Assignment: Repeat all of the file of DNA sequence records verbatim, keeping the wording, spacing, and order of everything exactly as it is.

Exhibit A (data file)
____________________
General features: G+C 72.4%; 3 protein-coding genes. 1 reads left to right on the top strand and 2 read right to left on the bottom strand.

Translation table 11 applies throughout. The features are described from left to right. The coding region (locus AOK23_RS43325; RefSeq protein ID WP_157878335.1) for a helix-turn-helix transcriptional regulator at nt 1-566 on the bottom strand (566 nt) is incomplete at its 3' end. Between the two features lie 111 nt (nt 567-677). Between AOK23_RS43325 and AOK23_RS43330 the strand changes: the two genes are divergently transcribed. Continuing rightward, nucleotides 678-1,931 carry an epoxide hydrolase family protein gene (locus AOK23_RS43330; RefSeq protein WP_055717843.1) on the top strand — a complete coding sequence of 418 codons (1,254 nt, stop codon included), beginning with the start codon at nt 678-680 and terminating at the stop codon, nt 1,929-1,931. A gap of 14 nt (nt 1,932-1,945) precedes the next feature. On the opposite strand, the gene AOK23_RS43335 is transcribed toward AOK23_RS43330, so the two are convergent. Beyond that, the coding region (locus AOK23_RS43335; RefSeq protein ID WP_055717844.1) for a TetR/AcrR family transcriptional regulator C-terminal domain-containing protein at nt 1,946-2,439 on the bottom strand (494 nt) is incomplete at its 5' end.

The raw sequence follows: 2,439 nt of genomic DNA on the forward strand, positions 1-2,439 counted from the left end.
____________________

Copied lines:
General features: G+C 72.4%; 3 protein-coding genes. 1 reads left to right on the top strand and 2 read right to left on the bottom strand.

Translation table 11 applies throughout. The features are described from left to right. The coding region (locus AOK23_RS43325; RefSeq protein ID WP_157878335.1) for a helix-turn-helix transcriptional regulator at nt 1-566 on the bottom strand (566 nt) is incomplete at its 3' end. Between the two features lie 111 nt (nt 567-677). Between AOK23_RS43325 and AOK23_RS43330 the strand changes: the two genes are divergently transcribed. Continuing rightward, nucleotides 678-1,931 carry an epoxide hydrolase family protein gene (locus AOK23_RS43330; RefSeq protein WP_055717843.1) on the top strand — a complete coding sequence of 418 codons (1,254 nt, stop codon included), beginning with the start codon at nt 678-680 and terminating at the stop codon, nt 1,929-1,931. A gap of 14 nt (nt 1,932-1,945) precedes the next feature. On the opposite strand, the gene AOK23_RS43335 is transcribed toward AOK23_RS43330, so the two are convergent. Beyond that, the coding region (locus AOK23_RS43335; RefSeq protein ID WP_055717844.1) for a TetR/AcrR family transcriptional regulator C-terminal domain-containing protein at nt 1,946-2,439 on the bottom strand (494 nt) is incomplete at its 5' end.

The raw sequence follows: 2,439 nt of genomic DNA on the forward strand, positions 1-2,439 counted from the left end.